|The Side Effects of Hypericum|
St. John's wort has an excellent safety record during centuries of folk medicine. Recent medical studies confirm this safety. The extensive use of hypericum in Germany (sixty-six million daily doses in 1994) has not resulted in medical reports of serious drug interactions or even toxicity after accidental overdose.
No substance is perfectly safe. Indeed, substances which are essential to human life are, when ingested in sufficient quantities, very harmful. Hence the warning label on all over-the-counter medications: "Safe when used as directed." Even common table salt -- a necessary mineral to human existence -- is deadly when taken in excess.
In exploring side effects, one must compare the relative dangers -- how toxic is one substance as compared to another? Aspirin is less toxic than morphine but more toxic than, say, vitamin C.
One must also compare the dangers with the relative benefits. One must weigh the damage caused by the illness with the potential damage caused by the treatment. Chemotherapy involves some of the most toxic chemicals known to medicine but when compared to not using these chemicals -- death by cancer -- they become medically acceptable.
In both categories, hypericum is impressive.
As to toxicity, hypericum is safer than aspirin. Five hundred to one thousand people die each year in the United States from aspirin, usually from internal bleeding. Hypericum, by comparison, does not have a single recorded human death in 2,400 years of known medicinal use.
In fact, the only fatal toxicity known is in certain light-skinned animals, such a sheep, who die not from ingesting large quantities of St. John's wort while grazing, but of exposure to sun after. (This is why hypericum is considered a dangerous weed in Australia and is listed in Common Poisonous Plants and Mushrooms of North America, by Nancy J. Turner and Adam F. Szczawinski.) Hypericum increases the animals' susceptibility to sunlight, and they become sick and sometimes die from extreme sunburn. Medically, it's known as phototoxicity -- the overexposure to light (photo) is harmful (toxic).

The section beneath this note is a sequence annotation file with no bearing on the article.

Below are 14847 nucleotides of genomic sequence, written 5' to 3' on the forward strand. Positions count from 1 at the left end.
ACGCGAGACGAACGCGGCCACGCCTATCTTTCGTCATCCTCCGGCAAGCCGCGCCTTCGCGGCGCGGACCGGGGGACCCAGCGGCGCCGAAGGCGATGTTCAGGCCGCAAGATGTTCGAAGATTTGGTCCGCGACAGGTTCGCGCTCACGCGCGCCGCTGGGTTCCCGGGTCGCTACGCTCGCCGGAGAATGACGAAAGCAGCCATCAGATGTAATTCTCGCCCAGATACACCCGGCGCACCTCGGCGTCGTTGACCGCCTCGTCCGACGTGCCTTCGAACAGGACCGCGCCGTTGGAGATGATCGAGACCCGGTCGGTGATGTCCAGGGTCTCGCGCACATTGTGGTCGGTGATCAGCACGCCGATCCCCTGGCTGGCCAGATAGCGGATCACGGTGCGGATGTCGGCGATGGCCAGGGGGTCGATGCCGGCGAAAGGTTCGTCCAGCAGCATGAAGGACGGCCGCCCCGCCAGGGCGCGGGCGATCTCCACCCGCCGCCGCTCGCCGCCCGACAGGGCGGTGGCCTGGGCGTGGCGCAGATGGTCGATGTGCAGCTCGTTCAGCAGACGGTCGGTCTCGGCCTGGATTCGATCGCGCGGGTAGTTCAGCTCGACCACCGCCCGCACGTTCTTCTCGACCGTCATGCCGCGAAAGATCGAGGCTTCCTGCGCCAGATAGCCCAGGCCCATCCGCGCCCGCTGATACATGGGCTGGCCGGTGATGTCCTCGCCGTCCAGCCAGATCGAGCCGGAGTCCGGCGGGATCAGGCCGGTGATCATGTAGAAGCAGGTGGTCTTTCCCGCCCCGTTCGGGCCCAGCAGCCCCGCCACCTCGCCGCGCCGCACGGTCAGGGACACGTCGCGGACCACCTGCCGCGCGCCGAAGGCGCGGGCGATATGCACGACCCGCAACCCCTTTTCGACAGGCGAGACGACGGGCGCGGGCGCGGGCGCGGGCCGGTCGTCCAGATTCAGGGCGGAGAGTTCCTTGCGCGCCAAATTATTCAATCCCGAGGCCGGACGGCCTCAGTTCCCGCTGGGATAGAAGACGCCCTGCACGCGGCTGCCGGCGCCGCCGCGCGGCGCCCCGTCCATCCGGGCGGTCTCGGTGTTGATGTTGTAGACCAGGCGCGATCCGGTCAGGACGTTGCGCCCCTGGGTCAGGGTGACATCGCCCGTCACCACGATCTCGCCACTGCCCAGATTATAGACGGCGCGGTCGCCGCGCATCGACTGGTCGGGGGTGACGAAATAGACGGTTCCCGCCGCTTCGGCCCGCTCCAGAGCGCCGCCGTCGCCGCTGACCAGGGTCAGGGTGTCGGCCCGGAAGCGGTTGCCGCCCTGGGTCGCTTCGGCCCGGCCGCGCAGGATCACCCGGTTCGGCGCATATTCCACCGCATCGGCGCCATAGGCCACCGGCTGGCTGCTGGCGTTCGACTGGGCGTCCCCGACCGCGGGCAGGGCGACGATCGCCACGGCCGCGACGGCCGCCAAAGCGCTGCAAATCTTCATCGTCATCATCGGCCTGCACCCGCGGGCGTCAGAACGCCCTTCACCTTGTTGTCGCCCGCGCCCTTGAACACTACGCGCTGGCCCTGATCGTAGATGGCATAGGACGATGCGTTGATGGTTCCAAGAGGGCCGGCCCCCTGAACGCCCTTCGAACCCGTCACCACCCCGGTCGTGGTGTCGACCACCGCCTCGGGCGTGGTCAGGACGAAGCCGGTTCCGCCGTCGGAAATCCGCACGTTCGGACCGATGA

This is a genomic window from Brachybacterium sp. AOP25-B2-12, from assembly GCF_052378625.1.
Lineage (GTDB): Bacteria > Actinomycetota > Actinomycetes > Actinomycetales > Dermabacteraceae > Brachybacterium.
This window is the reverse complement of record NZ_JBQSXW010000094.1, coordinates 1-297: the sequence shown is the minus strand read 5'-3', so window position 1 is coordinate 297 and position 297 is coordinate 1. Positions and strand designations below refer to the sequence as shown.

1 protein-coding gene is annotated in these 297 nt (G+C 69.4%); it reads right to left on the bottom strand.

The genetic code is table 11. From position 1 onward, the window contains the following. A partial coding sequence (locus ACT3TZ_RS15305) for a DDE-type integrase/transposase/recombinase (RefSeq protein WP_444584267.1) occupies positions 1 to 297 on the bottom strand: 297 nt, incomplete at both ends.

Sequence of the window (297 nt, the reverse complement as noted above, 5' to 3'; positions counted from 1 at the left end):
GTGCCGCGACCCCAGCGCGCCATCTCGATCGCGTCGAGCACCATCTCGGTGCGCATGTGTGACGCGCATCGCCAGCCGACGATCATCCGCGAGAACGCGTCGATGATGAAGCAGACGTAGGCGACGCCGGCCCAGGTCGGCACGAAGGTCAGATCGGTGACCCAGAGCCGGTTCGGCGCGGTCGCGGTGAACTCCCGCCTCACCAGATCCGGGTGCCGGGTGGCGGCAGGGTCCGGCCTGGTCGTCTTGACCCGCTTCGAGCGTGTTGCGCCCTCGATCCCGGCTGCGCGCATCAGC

This phenomenon, while theoretically possible in humans, has not been documented in the recommended doses for depression. Not a single case of phototoxicity has been reported in human medical studies at depression-dosage levels. Even in AIDS research involving intravenous hypericum doses thirty-five times greater than the recommended dose for depression, the phototoxic effects have been few and never deadly. (High doses of hypericum are being medically investigated for its antiviral properties.)
The potential for phototoxicity should be kept in mind, however, if one has a prior hypersensitivity to sunlight, or if one is taking other photosensitizing drugs such as Chlorpromazine and Tetracyclines.
In a study of 3,250 patients taking hypericum, only 2.4 percent experienced any side effects at all.
The side effects reported tended to be mild. Gastrointestinal irritations accounted for 0.6 percent, allergic reactions for 0.5 percent, tiredness for 0.4 percent, and restlessness for 0.3 percent.